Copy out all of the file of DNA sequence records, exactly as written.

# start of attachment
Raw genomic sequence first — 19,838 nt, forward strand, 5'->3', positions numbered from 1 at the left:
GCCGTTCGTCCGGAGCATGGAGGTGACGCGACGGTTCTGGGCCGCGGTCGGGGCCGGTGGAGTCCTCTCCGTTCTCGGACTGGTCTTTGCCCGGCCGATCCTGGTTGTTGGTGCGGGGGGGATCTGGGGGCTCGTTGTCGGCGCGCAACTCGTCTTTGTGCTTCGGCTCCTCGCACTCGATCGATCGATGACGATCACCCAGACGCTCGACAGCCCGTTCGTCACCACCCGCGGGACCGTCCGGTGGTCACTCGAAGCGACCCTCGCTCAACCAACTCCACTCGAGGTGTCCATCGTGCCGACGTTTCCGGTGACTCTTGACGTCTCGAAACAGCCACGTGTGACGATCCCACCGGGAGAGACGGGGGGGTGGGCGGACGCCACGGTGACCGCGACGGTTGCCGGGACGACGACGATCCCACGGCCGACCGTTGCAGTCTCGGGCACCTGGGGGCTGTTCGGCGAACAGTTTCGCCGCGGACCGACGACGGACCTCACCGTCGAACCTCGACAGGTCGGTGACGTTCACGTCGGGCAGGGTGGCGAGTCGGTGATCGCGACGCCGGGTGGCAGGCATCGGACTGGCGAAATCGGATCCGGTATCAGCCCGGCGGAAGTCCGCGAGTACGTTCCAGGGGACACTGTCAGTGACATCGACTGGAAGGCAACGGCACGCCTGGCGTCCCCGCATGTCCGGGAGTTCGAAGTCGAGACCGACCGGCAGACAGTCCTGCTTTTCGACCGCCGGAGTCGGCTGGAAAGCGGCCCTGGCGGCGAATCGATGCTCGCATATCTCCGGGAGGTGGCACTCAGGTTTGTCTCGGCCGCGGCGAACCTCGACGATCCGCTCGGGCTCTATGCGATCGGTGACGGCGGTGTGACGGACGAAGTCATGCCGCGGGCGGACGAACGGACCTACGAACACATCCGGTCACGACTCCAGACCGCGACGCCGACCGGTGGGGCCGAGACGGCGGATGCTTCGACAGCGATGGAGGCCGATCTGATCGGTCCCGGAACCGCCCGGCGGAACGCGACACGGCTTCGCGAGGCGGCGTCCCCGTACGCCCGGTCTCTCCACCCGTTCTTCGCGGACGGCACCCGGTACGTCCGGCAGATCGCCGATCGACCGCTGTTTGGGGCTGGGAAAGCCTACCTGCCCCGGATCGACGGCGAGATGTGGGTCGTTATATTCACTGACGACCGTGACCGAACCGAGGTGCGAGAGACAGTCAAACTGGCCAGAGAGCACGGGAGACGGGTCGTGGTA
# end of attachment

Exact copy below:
Raw genomic sequence first — 19,838 nt, forward strand, 5'->3', positions numbered from 1 at the left:
GCCGTTCGTCCGGAGCATGGAGGTGACGCGACGGTTCTGGGCCGCGGTCGGGGCCGGTGGAGTCCTCTCCGTTCTCGGACTGGTCTTTGCCCGGCCGATCCTGGTTGTTGGTGCGGGGGGGATCTGGGGGCTCGTTGTCGGCGCGCAACTCGTCTTTGTGCTTCGGCTCCTCGCACTCGATCGATCGATGACGATCACCCAGACGCTCGACAGCCCGTTCGTCACCACCCGCGGGACCGTCCGGTGGTCACTCGAAGCGACCCTCGCTCAACCAACTCCACTCGAGGTGTCCATCGTGCCGACGTTTCCGGTGACTCTTGACGTCTCGAAACAGCCACGTGTGACGATCCCACCGGGAGAGACGGGGGGGTGGGCGGACGCCACGGTGACCGCGACGGTTGCCGGGACGACGACGATCCCACGGCCGACCGTTGCAGTCTCGGGCACCTGGGGGCTGTTCGGCGAACAGTTTCGCCGCGGACCGACGACGGACCTCACCGTCGAACCTCGACAGGTCGGTGACGTTCACGTCGGGCAGGGTGGCGAGTCGGTGATCGCGACGCCGGGTGGCAGGCATCGGACTGGCGAAATCGGATCCGGTATCAGCCCGGCGGAAGTCCGCGAGTACGTTCCAGGGGACACTGTCAGTGACATCGACTGGAAGGCAACGGCACGCCTGGCGTCCCCGCATGTCCGGGAGTTCGAAGTCGAGACCGACCGGCAGACAGTCCTGCTTTTCGACCGCCGGAGTCGGCTGGAAAGCGGCCCTGGCGGCGAATCGATGCTCGCATATCTCCGGGAGGTGGCACTCAGGTTTGTCTCGGCCGCGGCGAACCTCGACGATCCGCTCGGGCTCTATGCGATCGGTGACGGCGGTGTGACGGACGAAGTCATGCCGCGGGCGGACGAACGGACCTACGAACACATCCGGTCACGACTCCAGACCGCGACGCCGACCGGTGGGGCCGAGACGGCGGATGCTTCGACAGCGATGGAGGCCGATCTGATCGGTCCCGGAACCGCCCGGCGGAACGCGACACGGCTTCGCGAGGCGGCGTCCCCGTACGCCCGGTCTCTCCACCCGTTCTTCGCGGACGGCACCCGGTACGTCCGGCAGATCGCCGATCGACCGCTGTTTGGGGCTGGGAAAGCCTACCTGCCCCGGATCGACGGCGAGATGTGGGTCGTTATATTCACTGACGACCGTGACCGAACCGAGGTGCGAGAGACAGTCAAACTGGCCAGAGAGCACGGGAGACGGGTCGTGGTA